Edited to add: Yes, I know technically these aren’t hard-boiled eggs, but I titled the post as I did so folks could search on hard boiled eggs and actually find it. Really, my version is easy to peel hard cooked eggs.
Eggs, particularly hard cooked eggs, are an easy and convenient way to get some extra protein in your brown-bag lunches. They’re self contained, travel well, and pack a solid 6 grams of protein in their 70 calorie package. I like to have one after a hard workout (another great post workout snack? Peanut butter and jelly sandwiches. Carbs, protein, and good fats from the nuts make for a great recovery food. Add in some delicious whole grain bread and you’ve got one of the most complete meals you can pack without refrigeration).
But we were talking about eggs, weren’t we?
The biggest problem I have with hard boiled eggs is that they are darn hard to peel. Inside the shell is a thin membrane that sticks to both the egg white and the shell after the egg is boiled. There are tricks all over the Internet for cooking eggs. Almost all of them recommend old eggs, which I always faithfully used, buying eggs weeks in advance from Skagit River Ranch or Stokesberry. Some have you cook the eggs with a teaspoon of vinegar in the water. Others have you place the cool eggs in cool water and bring the water up to temperature slowly. Still other recipes have you put room temperature eggs into simmering water. Old eggs, shocking boiled eggs in ice water… even cooking them twice (Julia Child’s method). I’ve tried all the tricks. Julia Child’s method came the closest to perfection. Unfortunately, it also took the longest to execute. Boiling, chilling, boiling again, chilling again… I bought new knitting needles in the foolish hope that I’d have time to make socks this year and I haven’t even had time to take the needles out of the package! I don’t have time to cook and chill and cook and chill just for some hard boiled eggs.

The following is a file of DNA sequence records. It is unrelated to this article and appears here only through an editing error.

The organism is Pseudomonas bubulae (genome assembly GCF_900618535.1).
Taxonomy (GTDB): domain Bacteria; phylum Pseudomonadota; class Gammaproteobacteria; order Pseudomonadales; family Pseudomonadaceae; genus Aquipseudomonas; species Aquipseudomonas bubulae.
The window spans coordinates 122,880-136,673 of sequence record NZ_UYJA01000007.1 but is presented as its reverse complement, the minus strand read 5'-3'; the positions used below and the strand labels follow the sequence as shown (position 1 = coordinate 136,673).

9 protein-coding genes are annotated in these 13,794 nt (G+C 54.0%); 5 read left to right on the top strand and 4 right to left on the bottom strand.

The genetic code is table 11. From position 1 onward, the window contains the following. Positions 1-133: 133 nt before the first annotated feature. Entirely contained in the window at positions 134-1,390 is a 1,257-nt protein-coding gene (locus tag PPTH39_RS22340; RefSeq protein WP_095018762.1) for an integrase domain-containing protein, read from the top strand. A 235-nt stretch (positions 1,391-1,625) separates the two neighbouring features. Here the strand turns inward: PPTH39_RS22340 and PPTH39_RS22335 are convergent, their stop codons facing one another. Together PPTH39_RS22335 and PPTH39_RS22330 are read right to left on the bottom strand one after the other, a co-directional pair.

I just resigned myself to a life without deviled eggs. After all, a few chunks out of the hard boiled white doesn’t really affect my enjoyment of a hard boiled egg. But still, the egg shells taunted me. Every few months I’d take an egg out of the carton, look at it longingly, dream of the tray of spicy deviled eggs I’d always wanted to bring to a party, and then sigh and crack the egg into a skillet instead. Well, until this weekend when my friend MT casually mentioned the secret to easy to peel hard boiled eggs.
Do you want to know the secret? I’ll tell you.
You don’t boil the eggs. You steam them.
Yep. That’s the entire secret. Take the eggs out of the fridge about 20 minutes before you start to steam them so that they come to room temperature. Plop them in a steamer basket, make sure there’s a good amount of water in the pot (just to the bottom of the steamer basket), and steam the eggs, covered, for 25 minutes or so. Cool and then refrigerate.
So there. That’s the secret. The next party I have to go to, I’m making deviled eggs.
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